Algonquin Provincial Park

A Canadian Survival Story: Man vs. Algonquin

Dear Husband was shipped off to a far and distant land for a two-week long business trip, I decided instead of hibernating with the cat, all the chocolate I could lay my hands and wallowing the time away in loneliness and solitude. I would hit the road with a few friends to Algonquin Provincial Park, on a mini adventure in search of moose.

The easy three and a half hour drive north from Toronto to Algonquin whisked by in a haze of green fields, coffee and pastry pit stops. On arrival, after sufficiently “carbo-loading” on a variety of brownies, cookies and Tim Bits it was decided, on advice from a park ranger, we should embark on the Mizzy Lake trail. As this would be our best chance to spot a moose.

Algonquin Ontario_moose

The ranger described the Mizzy Lake trail as a moderate to easy 11km hike. The decision was made, as in theory to the untrained hiker (that’s us) this sounded delightful – Easy hike + Moose! On closer inspection, the map outlined the trail as a “difficult hike, allow for 6 hours” – 6 HOURS!!

How could I have agreed to this, as a person whose total physical activity in a week includes three short – very short – runs (more like sunset strolls) and the occasional mad dash to the fridge for snacks, embark on an approximate 6-hour hike into the wilderness!

But with our sights set on seeing a moose, we enthusiastically began. Stopping at every lookout point, admiring every vista, pine tree and Beaver crafted dam. And when the neat path mudded over and we had to wade along swampy footpaths, rock hopping and tree hugging to proceed we felt extraordinarily adventurous like Bear Grylls – Man vs Wild!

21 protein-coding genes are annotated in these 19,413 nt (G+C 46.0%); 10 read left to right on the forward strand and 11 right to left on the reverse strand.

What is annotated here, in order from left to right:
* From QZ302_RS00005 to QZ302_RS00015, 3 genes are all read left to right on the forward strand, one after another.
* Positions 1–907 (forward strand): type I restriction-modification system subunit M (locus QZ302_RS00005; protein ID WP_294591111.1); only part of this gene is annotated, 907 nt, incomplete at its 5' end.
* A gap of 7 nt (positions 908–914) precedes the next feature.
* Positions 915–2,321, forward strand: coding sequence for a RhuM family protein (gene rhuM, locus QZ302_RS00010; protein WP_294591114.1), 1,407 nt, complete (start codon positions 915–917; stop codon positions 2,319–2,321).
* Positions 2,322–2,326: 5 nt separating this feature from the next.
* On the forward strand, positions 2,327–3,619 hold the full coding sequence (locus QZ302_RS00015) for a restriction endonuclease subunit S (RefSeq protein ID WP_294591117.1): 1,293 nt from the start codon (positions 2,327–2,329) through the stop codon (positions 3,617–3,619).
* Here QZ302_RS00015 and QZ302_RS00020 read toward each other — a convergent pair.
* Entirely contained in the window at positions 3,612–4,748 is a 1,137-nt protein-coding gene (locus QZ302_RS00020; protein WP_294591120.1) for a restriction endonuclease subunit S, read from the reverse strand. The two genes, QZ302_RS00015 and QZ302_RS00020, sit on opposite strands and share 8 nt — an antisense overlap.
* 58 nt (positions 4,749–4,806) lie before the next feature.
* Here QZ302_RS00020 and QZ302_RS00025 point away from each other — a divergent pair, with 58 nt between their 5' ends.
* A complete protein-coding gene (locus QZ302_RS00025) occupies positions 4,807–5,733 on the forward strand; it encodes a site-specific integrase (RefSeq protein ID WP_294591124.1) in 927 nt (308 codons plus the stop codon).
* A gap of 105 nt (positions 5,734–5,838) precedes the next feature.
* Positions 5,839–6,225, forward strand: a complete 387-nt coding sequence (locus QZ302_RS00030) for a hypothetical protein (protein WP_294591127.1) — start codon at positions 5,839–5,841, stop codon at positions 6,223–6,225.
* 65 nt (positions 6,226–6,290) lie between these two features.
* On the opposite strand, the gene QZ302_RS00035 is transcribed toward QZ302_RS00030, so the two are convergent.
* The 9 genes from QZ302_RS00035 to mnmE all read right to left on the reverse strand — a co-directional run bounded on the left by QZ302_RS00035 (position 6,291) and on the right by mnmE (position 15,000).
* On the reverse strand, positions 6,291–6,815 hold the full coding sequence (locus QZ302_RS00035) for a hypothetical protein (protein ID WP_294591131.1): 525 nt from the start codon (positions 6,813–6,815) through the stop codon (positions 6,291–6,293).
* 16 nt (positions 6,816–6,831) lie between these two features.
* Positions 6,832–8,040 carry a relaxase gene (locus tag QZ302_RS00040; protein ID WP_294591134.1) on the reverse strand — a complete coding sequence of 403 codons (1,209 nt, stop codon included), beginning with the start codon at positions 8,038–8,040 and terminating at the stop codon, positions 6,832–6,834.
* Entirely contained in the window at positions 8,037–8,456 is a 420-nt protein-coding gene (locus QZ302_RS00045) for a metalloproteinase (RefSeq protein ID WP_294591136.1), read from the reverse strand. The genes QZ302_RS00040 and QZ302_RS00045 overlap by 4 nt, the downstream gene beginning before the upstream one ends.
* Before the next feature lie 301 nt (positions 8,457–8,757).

Trudging through the lush forest shaded from the sun along the constantly changing terrain of marshy trails, a carpet of pine needles and boardwalks the ever present eerie silence surrounding us. Only the thumping of your own hearts, the relentless humming of the mosquitos and the occasional croaking choir of frogs cheering us on.

Algonquin Provincial Park

Algonquin Provincial Park

Algonquin Provincial Park

Algonquin Provincial Park

Algonquin Provincial Park

After a tiring 8km the late afternoon closing in on us and my increasing paranoia that we would still be hiking well past dusk, the rock hopping, soggy socks, the fact that we had run out of water (and snacks), had no idea how far from the finish line we were, the suspicion that the ferocious mosquitos that surrounded us at all times were attempting to suck us dry and the fact that we hadn’t spotted a moose yet was curbing our enthusiasm. The lively banter and moose calling had come to an end as we all focused on pure survival.

Algonquin Provincial Park

As the path curved the forest opened up and we spotted a moose just chilling in a lake. Exchanging silent squeals as we all dashed offroad into the thickets to get a clearer view. Admiring in silence and a dozen photos later we had finally seen what we came for!

Algonquin Provincial Park

Algonquin Provincial Park

By the end of our weekend getaway, we had encountered 1x fox, 2x moose, a family of Canadian Geese, countless squirrels and chipmunks, a few frogs, Canada’s entire mosquitos population, 2x spiders, 1x Heron, 1x Spruce Grouse and we survived to tell the tale.

Algonquin Provincial Park
The face of survivors

Fast Facts

We stayed at The Mad Musher – Surprisingly nice room at a very affordable rate

We were here one night

Was it long enough? You could easily spend longer, take to the trails at a more leisurely pace

Highlight: The little town of Huntsville just outside of Algonquin Provincial Park is delightful and really worth a stop

Tips: Pack insect repellent

Tracey Pictor

Tracey is a South African expat living, travelling and working her way around the world with my dear husband and cat.

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